There has been much talk in the media lately about technology in education, the large sums of money involved and the limited impact it has had upon results.
The OECD report on the surface of things looked pretty scathing. That's because popular media always looks for the big title to draw readers in. When you scratch beneath the surface though there are some things there that can really help. As Steve Wheeler writes about the report:
"It calls for new approaches to integrating technology into teaching, because at present technology use is not optimal...What the report is actually saying is that technology is no substitute for good pedagogy... It also suggests that technology can be a distraction for students if it is poorly deployed... Both conclusions tell us more about the pedagogy prevalent in schools than they do about the potential of technology." ~ Steve Wheeler
This of course makes absolute sense. Deploying technology without thinking about all the angles in to schools is like trying to cook a 1000 cover banquet without planning the menu. It is simply ridiculous. Yet it still happens, which is why we persist in seeing headlines like this in the media. As we see now, just like the Nesta report from 2012; if the conditions for success aren't planted long before technology hits the classroom; what's the point?
For teachers, half the battle with using tech is often the confidence to have a go yourself and to allow your students to have a go too; the other half is then to make that use purposeful, and not just shoe-horned in because you've been told you should use it.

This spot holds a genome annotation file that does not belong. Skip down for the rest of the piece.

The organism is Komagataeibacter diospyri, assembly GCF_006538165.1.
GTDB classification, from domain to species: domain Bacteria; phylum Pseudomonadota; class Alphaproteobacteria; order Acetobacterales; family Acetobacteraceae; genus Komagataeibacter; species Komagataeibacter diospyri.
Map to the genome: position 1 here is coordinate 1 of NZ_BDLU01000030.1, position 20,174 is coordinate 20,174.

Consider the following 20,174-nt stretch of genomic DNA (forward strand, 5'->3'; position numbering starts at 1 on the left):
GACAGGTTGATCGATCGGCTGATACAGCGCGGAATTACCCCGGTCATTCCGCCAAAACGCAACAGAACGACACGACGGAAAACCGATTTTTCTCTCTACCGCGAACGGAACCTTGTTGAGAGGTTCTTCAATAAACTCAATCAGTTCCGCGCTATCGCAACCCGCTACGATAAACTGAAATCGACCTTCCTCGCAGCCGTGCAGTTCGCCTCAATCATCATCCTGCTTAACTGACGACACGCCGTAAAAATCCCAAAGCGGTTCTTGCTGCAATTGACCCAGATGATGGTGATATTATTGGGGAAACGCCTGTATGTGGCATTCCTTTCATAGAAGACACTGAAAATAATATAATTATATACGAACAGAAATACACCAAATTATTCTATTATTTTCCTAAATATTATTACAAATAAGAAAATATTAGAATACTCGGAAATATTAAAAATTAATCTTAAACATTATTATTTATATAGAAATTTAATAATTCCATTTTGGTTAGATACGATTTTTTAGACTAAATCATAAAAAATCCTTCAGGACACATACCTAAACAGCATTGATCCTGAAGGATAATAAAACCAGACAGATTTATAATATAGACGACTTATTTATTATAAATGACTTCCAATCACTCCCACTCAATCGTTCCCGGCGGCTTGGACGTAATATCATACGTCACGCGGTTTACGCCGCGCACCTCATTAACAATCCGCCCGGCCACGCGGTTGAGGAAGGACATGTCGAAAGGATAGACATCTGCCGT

SAMR image by Mark Anderson @ICTEvangelist
SAMR provides a useful framework to help with the thinking about purposeful tech but as this image hopefully illustrates, it's not quite as simple as you'd think. Word for example could reflect use which ranges from substitution right up to modification. iOS gives a massive wide range of options to how you might use your technology. As for Google, the opportunities across nearly all of the Google Apps for Education Apps give opportunities across the SAMR range. And then there's the fact that actually, SAMR isn't even a ladder.
Some people reading this might not know what SAMR is so please take the time to read up on it - it really can be helpful in your thinking about how to purposefully use technology, which leads nicely on to the first of nine ideas for how you can effectively start to use technology in the classroom.
"My biggest takeaway from your book was SAMR - it made me realise I should be using technology for purposeful reasons, not just because I thought I should be using technology." ~ Abbie Mann
use tech for a purpose
That's right... This isn't anything to do with SAMR or anything else. Just make sure you are using technology to enhance learning. Don't just use it to tick a box on your performance management or as a panacea for bad teaching.
"Technology can amplify great teaching, but just doesn't replace poor teaching." ~ Andreas Schleicher
Use it for purposeful reasons and perhaps think a bit more deeply than asking your pupils to use technology for research. If you're looking to tread lightly in to the world of using tech then why not ask students to demonstrate what they've learned this week in the form of a word cloud.
From a lesson taught by @vicki_theginge
In the words of this teacher:
"...compared to summing up on post its/exit tickets I got to see so much more of what they knew." ~ Vicki Vincent